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The meaning of the holidays

Thu, Dec 22nd, 2011
Posted in Journal Student Writing Project

When choosing what to write about this week, I knew I needed to somehow incorporate a holiday theme into the column. That being said, it's that time of year again-the holiday season. Thanksgiving, Christmas, and New Years all almost fall within the same month. It is an exciting and festive time of the year, but do we get caught up in some of the wrong aspects of the holiday season? While retail companies know how to manipulate human psychology with grand advertisements, an abundance of deals, and tremendous markdowns on prices, all of the retail shopping days--Black Friday, Cyber Monday, and Green Monday--seem to point to the answer 'yes'. Although I'm not trying to discourage gift giving and bargain shopping, there are often some other holiday aspects that are left out or forgotten.

Just a little over a week ago, the juniors and seniors of Lanesboro High School took a field trip to view a production of Charles Dicken's famous novel "A Christmas Carol" at the Guthrie Theater. I am pretty sure most people have either read the book or watched some version of the movie. If not, I hope you have at least heard of the title. Even within the Guthrie Theater's exhilarating performance and elaborate special effects, the traditional theme of the play was exactly the same: Christmas and the holiday season is a time to celebrate, forget past disputes, move past selfishness, and learn to value friendship and charity. All of these are admirable goals to accomplish for the coming of the New Year.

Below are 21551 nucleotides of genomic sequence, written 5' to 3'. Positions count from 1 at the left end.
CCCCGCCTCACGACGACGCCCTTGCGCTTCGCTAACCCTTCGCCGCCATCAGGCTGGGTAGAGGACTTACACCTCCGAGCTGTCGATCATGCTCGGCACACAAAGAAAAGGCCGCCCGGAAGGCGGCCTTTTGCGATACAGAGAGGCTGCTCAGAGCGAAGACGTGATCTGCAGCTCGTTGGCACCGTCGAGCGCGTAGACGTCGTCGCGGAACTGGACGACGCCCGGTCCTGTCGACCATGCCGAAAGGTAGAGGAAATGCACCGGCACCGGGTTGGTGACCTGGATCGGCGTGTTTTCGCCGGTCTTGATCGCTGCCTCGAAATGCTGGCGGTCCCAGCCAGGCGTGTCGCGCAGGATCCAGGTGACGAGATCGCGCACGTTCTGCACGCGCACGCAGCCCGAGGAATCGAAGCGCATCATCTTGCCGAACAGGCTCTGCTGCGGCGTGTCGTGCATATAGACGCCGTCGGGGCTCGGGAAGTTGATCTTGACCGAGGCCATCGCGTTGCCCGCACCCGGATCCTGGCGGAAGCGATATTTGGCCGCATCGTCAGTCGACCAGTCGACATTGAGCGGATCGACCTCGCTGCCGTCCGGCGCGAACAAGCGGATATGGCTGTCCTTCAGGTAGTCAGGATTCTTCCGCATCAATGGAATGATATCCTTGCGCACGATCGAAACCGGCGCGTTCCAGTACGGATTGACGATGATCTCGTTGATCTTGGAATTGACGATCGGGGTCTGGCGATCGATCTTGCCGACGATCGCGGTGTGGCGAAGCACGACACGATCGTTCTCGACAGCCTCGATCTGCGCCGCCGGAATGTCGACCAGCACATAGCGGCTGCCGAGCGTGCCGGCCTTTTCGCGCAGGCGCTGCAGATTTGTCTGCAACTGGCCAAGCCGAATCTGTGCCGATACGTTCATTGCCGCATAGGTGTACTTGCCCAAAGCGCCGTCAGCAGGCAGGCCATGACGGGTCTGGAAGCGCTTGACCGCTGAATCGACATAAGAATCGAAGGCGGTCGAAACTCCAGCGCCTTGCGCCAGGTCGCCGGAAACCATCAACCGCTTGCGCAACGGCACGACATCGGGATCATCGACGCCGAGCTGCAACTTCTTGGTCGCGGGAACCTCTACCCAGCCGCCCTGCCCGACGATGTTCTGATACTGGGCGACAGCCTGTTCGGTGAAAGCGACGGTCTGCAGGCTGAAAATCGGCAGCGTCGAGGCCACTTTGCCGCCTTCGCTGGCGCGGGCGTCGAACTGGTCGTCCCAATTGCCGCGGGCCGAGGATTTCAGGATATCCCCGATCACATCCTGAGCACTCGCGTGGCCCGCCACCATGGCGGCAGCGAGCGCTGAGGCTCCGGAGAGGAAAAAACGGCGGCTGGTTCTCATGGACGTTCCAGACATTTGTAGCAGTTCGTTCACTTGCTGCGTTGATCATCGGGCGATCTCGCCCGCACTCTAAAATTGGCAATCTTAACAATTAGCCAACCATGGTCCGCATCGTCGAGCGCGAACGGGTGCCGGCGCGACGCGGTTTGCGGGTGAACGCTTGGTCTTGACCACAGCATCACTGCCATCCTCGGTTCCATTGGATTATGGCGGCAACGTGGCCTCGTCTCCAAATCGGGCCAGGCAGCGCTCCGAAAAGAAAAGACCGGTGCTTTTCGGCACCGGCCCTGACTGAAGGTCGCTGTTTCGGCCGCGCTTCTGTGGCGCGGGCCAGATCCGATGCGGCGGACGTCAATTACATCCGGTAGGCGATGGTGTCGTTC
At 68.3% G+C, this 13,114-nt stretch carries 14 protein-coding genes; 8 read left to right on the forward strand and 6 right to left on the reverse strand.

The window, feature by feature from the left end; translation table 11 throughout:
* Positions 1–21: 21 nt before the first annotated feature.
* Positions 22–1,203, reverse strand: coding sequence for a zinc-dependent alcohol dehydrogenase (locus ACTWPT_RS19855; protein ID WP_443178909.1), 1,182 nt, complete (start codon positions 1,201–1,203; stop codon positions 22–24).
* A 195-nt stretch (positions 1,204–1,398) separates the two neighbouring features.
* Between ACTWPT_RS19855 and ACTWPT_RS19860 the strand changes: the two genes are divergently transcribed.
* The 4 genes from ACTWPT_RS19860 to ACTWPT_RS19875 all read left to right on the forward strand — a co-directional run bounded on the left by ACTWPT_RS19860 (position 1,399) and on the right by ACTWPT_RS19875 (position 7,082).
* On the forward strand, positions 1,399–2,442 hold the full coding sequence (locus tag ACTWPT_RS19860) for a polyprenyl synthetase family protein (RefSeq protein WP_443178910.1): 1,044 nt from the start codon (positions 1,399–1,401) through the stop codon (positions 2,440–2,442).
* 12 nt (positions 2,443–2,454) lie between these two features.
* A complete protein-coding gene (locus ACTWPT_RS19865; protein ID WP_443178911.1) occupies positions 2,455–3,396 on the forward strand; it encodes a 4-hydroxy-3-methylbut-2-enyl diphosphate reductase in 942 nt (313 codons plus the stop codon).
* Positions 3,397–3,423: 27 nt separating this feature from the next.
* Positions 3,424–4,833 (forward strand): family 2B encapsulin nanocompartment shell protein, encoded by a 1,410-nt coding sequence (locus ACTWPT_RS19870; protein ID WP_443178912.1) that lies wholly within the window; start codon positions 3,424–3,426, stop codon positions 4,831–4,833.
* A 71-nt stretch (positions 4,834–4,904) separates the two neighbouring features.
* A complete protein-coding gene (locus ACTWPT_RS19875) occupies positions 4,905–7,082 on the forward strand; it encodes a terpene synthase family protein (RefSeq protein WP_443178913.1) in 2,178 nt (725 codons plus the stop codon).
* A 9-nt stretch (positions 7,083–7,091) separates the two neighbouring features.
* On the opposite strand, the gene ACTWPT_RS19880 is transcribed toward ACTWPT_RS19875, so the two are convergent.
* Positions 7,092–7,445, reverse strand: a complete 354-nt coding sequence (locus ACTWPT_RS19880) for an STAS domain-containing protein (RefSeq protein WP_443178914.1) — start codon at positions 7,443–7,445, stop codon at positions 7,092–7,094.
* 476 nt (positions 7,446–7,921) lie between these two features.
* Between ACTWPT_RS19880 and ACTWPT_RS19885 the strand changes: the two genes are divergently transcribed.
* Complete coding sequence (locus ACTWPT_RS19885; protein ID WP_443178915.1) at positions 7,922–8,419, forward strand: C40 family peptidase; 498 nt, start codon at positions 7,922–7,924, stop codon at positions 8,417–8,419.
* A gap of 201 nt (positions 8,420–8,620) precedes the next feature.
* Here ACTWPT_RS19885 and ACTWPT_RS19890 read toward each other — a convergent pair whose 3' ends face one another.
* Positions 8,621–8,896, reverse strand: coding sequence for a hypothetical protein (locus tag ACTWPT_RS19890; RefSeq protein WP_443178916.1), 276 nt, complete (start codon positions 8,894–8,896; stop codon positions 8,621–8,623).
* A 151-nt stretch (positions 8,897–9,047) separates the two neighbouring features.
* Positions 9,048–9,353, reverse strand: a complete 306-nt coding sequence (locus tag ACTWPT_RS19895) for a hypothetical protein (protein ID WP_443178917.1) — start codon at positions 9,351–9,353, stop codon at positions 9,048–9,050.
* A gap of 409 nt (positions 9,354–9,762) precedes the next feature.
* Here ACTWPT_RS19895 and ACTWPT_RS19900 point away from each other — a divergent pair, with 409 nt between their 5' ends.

So what can you do to make a difference? First of all, most of us have that extra change floating in our pockets. Red Kettle volunteers are out for more than a month collecting donations. Second, toy drives are a great place donate, and there are many around our area. When you're out shopping, it is simple to pick up an extra gift. Third, give a monetary gift to a charity. Recently, the Lanesboro FCCLA chapter (Family Career Community Leaders of America) ran a "Buy a Burro" campaign to buy a donkey for a family overseas. Remember, these are only ideas that scratch the surface of what you can do.

We all have a character from A Christmas Carol that represents us. Read through the descriptions and find your personality. The selfish Scrooge: The individual who only thinks of himself and his own well-being. Bob Cratchit: The over-worked individual who is good-hearted and contributes what he can. Fred: Scrooge's nephew who is uplifting and embraces the true meaning of the holiday. The transitioned Scrooge: A generous individual who cares about others' well-beings and is willing to do everything possible to help others.

To end, I hope everyone has a wonderful Christmas and New Year celebration. Good luck with the 2012 New Year's resolutions!

Mitchell Walbridge is a student at Fillmore Central High School. He is one of 8 area students participating in the Journal Writing Project, now in its thirteenth year.

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